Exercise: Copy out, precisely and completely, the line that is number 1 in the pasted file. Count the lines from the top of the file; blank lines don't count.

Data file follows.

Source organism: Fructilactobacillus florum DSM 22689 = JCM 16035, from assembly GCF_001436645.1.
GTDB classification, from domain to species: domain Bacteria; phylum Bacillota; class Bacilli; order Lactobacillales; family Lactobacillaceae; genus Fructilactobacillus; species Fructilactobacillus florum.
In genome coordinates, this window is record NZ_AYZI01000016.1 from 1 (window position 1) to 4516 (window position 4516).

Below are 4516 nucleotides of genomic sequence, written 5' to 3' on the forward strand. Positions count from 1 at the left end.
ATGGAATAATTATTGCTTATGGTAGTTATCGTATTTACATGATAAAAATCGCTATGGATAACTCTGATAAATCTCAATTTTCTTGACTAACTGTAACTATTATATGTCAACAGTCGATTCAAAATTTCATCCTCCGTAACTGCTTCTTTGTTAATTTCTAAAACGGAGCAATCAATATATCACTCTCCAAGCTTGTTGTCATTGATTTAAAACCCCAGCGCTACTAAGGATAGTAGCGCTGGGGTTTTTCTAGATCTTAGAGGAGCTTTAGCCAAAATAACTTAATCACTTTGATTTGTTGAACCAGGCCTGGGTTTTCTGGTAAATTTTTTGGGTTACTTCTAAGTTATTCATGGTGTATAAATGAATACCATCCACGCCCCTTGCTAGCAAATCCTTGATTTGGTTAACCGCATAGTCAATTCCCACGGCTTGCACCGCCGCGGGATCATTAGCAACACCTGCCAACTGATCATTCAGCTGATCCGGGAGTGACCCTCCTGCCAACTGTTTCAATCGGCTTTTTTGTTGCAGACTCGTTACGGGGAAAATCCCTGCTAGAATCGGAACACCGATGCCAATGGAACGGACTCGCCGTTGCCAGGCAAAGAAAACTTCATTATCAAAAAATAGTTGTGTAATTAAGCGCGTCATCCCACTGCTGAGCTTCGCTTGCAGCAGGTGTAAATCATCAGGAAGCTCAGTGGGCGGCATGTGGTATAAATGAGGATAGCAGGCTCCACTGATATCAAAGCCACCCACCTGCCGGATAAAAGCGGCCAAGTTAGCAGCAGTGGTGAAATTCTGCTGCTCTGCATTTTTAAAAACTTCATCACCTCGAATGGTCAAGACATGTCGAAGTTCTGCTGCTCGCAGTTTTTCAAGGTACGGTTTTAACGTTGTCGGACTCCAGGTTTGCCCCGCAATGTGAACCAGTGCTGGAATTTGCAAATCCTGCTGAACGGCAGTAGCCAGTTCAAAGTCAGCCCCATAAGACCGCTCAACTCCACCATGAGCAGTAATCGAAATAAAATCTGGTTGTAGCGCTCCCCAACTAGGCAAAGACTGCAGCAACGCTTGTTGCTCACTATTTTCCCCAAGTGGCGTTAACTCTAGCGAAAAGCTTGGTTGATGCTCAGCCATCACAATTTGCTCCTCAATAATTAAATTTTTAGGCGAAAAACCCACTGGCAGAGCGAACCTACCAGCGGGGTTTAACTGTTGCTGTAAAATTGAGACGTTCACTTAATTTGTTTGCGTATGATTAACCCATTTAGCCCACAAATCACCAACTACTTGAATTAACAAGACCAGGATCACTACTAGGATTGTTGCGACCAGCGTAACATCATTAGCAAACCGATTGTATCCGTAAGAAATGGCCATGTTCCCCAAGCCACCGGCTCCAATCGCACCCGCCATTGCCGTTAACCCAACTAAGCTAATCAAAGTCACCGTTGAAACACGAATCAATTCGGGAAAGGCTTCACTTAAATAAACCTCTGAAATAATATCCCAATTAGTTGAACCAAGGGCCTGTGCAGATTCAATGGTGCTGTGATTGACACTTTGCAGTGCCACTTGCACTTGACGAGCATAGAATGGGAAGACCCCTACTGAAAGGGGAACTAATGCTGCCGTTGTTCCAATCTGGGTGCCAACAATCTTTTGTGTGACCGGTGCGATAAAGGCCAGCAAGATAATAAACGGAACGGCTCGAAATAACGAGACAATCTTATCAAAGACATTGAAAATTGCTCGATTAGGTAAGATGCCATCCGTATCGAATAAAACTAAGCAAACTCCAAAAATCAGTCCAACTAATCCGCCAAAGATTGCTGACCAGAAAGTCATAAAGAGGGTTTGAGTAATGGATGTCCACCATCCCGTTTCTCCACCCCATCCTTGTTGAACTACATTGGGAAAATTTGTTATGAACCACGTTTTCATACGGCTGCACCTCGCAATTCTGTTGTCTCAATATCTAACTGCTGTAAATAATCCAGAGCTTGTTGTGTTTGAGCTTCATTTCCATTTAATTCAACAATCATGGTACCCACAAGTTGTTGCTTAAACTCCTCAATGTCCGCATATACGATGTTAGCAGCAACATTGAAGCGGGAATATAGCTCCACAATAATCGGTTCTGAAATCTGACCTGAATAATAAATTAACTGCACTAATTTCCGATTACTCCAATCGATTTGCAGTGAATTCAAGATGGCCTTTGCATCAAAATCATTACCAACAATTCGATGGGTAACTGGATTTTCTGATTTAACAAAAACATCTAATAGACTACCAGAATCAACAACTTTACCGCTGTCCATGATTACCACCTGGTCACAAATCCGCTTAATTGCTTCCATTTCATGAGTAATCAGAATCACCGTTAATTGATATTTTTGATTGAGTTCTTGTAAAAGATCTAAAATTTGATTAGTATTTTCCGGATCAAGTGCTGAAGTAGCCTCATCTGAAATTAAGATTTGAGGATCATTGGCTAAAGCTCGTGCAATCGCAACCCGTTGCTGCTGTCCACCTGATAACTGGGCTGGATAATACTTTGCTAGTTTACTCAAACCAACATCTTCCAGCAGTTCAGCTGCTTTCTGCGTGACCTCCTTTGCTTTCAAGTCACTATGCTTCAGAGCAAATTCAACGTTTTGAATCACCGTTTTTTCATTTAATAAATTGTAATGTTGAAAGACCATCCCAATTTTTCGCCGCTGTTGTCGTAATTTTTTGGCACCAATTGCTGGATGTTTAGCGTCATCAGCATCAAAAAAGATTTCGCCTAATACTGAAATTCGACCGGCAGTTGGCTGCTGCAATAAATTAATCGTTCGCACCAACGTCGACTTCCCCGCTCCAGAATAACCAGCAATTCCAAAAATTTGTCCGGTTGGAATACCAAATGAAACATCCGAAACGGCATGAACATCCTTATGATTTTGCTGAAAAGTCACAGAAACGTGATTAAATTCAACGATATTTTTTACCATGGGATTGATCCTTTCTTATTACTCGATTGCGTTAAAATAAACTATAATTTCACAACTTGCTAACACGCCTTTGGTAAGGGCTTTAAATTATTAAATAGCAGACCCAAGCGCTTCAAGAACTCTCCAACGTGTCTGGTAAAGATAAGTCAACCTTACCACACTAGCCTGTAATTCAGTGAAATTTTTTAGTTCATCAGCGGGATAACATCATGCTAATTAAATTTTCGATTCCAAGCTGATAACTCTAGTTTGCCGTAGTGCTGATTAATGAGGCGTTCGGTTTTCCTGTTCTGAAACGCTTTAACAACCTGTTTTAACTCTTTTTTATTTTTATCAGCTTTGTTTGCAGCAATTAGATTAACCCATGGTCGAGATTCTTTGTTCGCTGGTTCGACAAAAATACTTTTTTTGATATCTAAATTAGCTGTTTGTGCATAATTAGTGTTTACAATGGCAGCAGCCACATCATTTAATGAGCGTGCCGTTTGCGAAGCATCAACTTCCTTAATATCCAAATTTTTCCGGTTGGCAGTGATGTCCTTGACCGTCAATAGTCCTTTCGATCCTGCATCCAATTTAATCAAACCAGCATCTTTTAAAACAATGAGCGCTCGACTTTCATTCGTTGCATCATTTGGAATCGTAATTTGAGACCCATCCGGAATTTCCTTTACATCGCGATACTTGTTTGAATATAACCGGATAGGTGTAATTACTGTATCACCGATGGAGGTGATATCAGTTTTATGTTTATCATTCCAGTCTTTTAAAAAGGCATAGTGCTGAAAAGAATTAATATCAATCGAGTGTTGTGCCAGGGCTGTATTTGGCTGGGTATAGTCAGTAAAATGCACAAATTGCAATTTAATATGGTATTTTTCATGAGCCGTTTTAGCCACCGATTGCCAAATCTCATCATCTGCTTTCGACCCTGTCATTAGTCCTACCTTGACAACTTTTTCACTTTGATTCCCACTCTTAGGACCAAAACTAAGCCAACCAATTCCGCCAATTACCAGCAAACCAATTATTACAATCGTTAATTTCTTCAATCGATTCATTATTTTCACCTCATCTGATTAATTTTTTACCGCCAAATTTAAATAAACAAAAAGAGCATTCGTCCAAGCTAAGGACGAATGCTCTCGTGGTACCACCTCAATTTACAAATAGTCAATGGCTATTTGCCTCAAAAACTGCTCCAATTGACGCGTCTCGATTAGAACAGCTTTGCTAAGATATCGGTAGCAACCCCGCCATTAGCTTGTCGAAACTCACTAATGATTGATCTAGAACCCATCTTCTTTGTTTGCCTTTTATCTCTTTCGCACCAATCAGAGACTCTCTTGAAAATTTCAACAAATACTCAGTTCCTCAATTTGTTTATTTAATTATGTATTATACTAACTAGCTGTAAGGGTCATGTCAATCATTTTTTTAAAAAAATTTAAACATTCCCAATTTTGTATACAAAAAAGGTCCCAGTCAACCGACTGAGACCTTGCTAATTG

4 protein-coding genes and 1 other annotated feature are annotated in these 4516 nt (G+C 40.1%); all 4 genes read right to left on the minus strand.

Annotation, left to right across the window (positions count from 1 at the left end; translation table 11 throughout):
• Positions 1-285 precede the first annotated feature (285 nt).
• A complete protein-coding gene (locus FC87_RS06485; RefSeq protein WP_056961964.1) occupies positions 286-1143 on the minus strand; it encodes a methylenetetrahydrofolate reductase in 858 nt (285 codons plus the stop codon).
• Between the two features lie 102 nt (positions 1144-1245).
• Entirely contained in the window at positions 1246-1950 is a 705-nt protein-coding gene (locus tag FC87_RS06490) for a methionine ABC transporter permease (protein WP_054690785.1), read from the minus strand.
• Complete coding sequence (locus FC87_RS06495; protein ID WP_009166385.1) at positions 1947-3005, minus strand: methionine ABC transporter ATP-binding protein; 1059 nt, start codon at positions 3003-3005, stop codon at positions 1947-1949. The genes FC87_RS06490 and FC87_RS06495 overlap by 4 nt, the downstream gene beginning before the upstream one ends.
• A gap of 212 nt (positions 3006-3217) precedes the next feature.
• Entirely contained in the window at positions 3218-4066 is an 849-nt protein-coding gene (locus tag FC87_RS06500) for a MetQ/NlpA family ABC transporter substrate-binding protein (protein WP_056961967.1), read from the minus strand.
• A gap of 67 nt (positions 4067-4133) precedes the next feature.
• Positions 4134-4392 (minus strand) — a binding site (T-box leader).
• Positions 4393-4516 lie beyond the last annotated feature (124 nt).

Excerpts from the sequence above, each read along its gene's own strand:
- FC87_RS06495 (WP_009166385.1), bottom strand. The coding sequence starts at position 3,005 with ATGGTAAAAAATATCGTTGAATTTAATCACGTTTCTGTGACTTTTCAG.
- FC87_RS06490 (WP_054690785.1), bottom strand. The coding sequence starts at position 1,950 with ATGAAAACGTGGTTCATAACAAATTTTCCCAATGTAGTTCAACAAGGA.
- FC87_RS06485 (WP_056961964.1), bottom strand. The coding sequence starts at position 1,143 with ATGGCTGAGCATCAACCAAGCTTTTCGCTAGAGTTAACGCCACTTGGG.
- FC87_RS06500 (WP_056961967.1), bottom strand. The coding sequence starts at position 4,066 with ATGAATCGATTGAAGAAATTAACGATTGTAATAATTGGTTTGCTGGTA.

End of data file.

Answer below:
Source organism: Fructilactobacillus florum DSM 22689 = JCM 16035, from assembly GCF_001436645.1.